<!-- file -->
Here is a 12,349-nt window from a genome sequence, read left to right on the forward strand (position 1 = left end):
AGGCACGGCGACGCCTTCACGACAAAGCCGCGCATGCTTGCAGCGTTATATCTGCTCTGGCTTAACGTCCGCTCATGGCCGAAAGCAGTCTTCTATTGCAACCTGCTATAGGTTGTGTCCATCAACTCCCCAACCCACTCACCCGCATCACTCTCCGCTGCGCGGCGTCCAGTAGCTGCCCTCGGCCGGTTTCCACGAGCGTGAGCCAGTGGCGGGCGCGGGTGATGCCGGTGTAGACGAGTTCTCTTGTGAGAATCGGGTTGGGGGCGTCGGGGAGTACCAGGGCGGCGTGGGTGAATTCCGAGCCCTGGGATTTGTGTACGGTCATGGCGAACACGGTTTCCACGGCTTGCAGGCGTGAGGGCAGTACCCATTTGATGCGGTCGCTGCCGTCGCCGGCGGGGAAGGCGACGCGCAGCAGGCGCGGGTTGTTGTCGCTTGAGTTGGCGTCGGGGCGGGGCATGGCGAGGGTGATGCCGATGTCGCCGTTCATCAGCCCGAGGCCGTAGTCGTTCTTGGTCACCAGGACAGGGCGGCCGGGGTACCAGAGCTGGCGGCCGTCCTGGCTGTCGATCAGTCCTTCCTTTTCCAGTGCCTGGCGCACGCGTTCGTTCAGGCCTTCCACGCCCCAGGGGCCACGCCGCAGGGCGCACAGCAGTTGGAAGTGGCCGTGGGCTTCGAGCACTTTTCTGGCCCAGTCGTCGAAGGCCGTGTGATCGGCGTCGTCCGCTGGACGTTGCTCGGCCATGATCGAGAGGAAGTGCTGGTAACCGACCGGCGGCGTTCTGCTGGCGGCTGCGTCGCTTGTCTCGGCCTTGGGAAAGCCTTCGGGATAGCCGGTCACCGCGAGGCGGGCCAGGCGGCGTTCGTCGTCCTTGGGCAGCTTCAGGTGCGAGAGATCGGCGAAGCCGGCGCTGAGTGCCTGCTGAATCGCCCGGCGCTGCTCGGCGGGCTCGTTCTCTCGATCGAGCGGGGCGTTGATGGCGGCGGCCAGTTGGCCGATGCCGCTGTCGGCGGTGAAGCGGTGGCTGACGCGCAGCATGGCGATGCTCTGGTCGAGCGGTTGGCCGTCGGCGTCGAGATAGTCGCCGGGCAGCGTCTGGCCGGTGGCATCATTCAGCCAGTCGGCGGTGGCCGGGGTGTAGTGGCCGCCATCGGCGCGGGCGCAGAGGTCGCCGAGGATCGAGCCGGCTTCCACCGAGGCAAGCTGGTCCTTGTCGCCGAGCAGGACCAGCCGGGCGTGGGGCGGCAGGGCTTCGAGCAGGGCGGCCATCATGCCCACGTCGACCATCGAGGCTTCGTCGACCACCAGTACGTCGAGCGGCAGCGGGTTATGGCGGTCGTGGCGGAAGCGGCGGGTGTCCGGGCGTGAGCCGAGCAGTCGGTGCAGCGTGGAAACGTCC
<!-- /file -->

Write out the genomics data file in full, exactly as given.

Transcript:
Here is a 12,349-nt window from a genome sequence, read left to right on the forward strand (position 1 = left end):
AGGCACGGCGACGCCTTCACGACAAAGCCGCGCATGCTTGCAGCGTTATATCTGCTCTGGCTTAACGTCCGCTCATGGCCGAAAGCAGTCTTCTATTGCAACCTGCTATAGGTTGTGTCCATCAACTCCCCAACCCACTCACCCGCATCACTCTCCGCTGCGCGGCGTCCAGTAGCTGCCCTCGGCCGGTTTCCACGAGCGTGAGCCAGTGGCGGGCGCGGGTGATGCCGGTGTAGACGAGTTCTCTTGTGAGAATCGGGTTGGGGGCGTCGGGGAGTACCAGGGCGGCGTGGGTGAATTCCGAGCCCTGGGATTTGTGTACGGTCATGGCGAACACGGTTTCCACGGCTTGCAGGCGTGAGGGCAGTACCCATTTGATGCGGTCGCTGCCGTCGCCGGCGGGGAAGGCGACGCGCAGCAGGCGCGGGTTGTTGTCGCTTGAGTTGGCGTCGGGGCGGGGCATGGCGAGGGTGATGCCGATGTCGCCGTTCATCAGCCCGAGGCCGTAGTCGTTCTTGGTCACCAGGACAGGGCGGCCGGGGTACCAGAGCTGGCGGCCGTCCTGGCTGTCGATCAGTCCTTCCTTTTCCAGTGCCTGGCGCACGCGTTCGTTCAGGCCTTCCACGCCCCAGGGGCCACGCCGCAGGGCGCACAGCAGTTGGAAGTGGCCGTGGGCTTCGAGCACTTTTCTGGCCCAGTCGTCGAAGGCCGTGTGATCGGCGTCGTCCGCTGGACGTTGCTCGGCCATGATCGAGAGGAAGTGCTGGTAACCGACCGGCGGCGTTCTGCTGGCGGCTGCGTCGCTTGTCTCGGCCTTGGGAAAGCCTTCGGGATAGCCGGTCACCGCGAGGCGGGCCAGGCGGCGTTCGTCGTCCTTGGGCAGCTTCAGGTGCGAGAGATCGGCGAAGCCGGCGCTGAGTGCCTGCTGAATCGCCCGGCGCTGCTCGGCGGGCTCGTTCTCTCGATCGAGCGGGGCGTTGATGGCGGCGGCCAGTTGGCCGATGCCGCTGTCGGCGGTGAAGCGGTGGCTGACGCGCAGCATGGCGATGCTCTGGTCGAGCGGTTGGCCGTCGGCGTCGAGATAGTCGCCGGGCAGCGTCTGGCCGGTGGCATCATTCAGCCAGTCGGCGGTGGCCGGGGTGTAGTGGCCGCCATCGGCGCGGGCGCAGAGGTCGCCGAGGATCGAGCCGGCTTCCACCGAGGCAAGCTGGTCCTTGTCGCCGAGCAGGACCAGCCGGGCGTGGGGCGGCAGGGCTTCGAGCAGGGCGGCCATCATGCCCACGTCGACCATCGAGGCTTCGTCGACCACCAGTACGTCGAGCGGCAGCGGGTTATGGCGGTCGTGGCGGAAGCGGCGGGTGTCCGGGCGTGAGCCGAGCAGTCGGTGCAGCGTGGAAACGTCC